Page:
Post Tagged with: "broadcast"

Thinking Big About Flaherty Budget and Infrastructure Spending

Finance Minister Jim Flaherty will rise in the House of Commons next week to deliver the most anticipated federal budget in years.  The subject of town hall meetings, corporate consultations, and political sparring, the budget will be closely watched by all Canadians anxious for a long-term plan to address the current economic crisis. While financial support for hard hit industries are a given, one of the most important elements in the budget will be the significant expenditures on infrastructure, which is viewed as a powerful job creation mechanism with benefits that can last for decades.  

Money toward roads, bridges and other conventional infrastructure projects may generate some short-term employment, but my weekly technology law column (Toronto Star version, homepage version) argues that the opportunity to take a broader perspective on infrastructure should not be missed.  Indeed, this budget offers a rare chance to put critically important technology projects that have languished for years back on track.  These include:

Broadband infrastructure.  Following repeated failed attempts to implement a national broadband strategy that guarantees access to high-speed networks for all Canadians, the Flaherty budget provides the ideal opportunity to address this neglected issue.  Indeed, frustrated by years of federal inaction, several provinces recently pledged to support their own broadband initiatives, recognizing the economic importance of a connected population.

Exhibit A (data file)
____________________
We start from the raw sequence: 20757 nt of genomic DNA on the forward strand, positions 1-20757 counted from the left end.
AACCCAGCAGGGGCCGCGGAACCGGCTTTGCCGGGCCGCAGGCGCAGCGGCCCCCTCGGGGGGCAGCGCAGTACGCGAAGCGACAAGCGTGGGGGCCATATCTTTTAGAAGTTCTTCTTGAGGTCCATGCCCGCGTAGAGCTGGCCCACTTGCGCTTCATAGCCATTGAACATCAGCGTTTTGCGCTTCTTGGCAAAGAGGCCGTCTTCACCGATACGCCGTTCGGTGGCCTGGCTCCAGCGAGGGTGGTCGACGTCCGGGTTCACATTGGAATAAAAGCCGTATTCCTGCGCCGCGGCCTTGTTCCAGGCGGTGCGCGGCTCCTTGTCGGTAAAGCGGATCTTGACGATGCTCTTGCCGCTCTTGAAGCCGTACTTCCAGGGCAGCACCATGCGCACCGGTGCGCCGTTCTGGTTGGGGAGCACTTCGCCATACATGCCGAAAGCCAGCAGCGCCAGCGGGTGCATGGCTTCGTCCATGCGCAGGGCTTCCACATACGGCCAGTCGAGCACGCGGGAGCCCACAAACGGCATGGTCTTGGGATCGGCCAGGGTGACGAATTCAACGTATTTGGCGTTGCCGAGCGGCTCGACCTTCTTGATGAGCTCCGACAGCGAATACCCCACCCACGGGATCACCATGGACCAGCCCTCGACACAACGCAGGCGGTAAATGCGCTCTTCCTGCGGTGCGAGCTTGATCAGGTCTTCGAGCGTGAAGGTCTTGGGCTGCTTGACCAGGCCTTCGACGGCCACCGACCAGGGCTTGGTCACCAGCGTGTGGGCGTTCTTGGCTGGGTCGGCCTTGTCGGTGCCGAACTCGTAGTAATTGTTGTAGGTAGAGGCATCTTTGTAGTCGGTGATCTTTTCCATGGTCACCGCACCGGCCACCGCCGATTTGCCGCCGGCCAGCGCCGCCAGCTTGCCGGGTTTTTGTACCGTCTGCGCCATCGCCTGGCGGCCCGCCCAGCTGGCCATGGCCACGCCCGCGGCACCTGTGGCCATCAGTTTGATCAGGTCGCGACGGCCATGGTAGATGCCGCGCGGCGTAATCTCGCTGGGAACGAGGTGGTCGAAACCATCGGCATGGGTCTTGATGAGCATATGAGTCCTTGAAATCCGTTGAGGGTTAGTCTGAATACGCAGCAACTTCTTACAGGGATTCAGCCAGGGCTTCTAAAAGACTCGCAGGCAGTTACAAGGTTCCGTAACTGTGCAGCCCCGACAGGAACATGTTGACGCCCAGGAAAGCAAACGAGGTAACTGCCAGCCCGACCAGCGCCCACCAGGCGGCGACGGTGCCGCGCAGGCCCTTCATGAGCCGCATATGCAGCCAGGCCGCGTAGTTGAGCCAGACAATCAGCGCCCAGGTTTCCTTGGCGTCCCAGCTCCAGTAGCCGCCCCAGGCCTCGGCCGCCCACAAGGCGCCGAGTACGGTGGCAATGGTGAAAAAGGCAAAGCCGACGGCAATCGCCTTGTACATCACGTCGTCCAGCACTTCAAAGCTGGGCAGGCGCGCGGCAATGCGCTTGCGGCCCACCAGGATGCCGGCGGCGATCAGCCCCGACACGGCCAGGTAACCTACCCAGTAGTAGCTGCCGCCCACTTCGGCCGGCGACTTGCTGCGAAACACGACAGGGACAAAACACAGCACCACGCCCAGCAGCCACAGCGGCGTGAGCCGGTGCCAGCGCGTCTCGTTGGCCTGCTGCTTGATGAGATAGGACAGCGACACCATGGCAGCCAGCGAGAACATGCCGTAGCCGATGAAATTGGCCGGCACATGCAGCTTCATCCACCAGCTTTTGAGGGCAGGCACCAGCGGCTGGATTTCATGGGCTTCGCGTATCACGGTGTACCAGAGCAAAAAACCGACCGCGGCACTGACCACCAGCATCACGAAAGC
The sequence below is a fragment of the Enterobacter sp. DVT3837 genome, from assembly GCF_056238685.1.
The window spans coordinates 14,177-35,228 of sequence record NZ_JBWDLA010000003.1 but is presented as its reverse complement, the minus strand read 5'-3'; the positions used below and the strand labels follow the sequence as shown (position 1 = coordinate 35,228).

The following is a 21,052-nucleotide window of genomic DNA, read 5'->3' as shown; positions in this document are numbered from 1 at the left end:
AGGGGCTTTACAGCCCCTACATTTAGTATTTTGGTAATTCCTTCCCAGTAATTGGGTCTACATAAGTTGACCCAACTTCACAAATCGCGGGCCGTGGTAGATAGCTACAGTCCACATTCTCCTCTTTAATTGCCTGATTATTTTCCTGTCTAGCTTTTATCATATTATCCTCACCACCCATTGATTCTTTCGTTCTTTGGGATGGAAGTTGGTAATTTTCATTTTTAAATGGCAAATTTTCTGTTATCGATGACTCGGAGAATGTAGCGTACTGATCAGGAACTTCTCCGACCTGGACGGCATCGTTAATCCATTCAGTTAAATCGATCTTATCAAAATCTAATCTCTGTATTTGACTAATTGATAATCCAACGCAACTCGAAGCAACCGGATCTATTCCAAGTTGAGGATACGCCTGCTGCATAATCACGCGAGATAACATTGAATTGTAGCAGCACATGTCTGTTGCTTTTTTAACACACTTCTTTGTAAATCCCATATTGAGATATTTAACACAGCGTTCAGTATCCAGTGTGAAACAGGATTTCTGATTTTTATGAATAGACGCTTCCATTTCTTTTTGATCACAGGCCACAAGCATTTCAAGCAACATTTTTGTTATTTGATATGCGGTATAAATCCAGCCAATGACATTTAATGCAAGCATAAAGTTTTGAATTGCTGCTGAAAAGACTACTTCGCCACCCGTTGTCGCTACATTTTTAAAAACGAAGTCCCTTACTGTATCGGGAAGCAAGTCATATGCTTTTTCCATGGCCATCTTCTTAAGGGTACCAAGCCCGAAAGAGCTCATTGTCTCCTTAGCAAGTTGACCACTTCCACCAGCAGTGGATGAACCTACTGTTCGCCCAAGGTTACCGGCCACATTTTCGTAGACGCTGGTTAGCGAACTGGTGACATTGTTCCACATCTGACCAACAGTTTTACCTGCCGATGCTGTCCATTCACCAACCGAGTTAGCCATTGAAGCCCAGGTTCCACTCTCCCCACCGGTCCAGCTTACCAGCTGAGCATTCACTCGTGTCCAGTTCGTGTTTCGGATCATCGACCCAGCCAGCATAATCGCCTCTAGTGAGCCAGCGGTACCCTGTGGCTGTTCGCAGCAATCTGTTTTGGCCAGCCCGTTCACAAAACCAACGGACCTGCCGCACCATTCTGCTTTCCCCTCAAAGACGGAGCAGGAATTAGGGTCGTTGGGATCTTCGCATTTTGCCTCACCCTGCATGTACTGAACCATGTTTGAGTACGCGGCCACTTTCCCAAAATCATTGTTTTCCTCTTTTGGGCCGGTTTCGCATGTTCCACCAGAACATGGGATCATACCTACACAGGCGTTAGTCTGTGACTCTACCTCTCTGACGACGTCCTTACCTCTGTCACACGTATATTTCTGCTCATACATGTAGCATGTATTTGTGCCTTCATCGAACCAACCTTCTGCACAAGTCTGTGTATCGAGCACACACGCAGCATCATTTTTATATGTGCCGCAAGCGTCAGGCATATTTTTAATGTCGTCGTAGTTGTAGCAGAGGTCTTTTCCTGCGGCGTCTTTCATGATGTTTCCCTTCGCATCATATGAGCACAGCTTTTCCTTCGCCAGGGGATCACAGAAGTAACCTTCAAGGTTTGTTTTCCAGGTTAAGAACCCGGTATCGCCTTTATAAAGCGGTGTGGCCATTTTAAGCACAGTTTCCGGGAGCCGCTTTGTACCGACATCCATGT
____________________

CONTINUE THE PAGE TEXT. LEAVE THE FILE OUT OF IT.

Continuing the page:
With Canada gradually slipping down the global broadband rankings as other countries benefit from better, faster, and cheaper options, committing serious dollars to a national broadband infrastructure would create jobs and lay the groundwork for new commercial, cultural, and educational opportunities.

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January 19, 2009 6 comments Columns

Flaherty Budget Could Put Tech Back on Track

Appeared in the Toronto Star on January 19, 2009 as Flaherty Budget Could Put Tech Back on Track Finance Minister Jim Flaherty will rise in the House of Commons next week to deliver the most anticipated federal budget in years.  The subject of town hall meetings, corporate consultations, and political […]

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January 19, 2009 Comments are Disabled Columns Archive

CRTC Releases Broadcast Review Decision

The CRTC has released its much anticipated broadcast review decision.  The Commission:

  • rejects (again) the request from over-the-air broadcasters for a new fee-for-carriage payment (ie. payment for over-the-air signals).
  • establishes a new fund for local programming that will cost cable and satellite subscribers about 50 cents per month.  The new fund sparked two dissenting opinions.
  • concludes that time shifting (in this case carrying multiple versions of the same network) should be compensated and calls for negotiations to establish a price.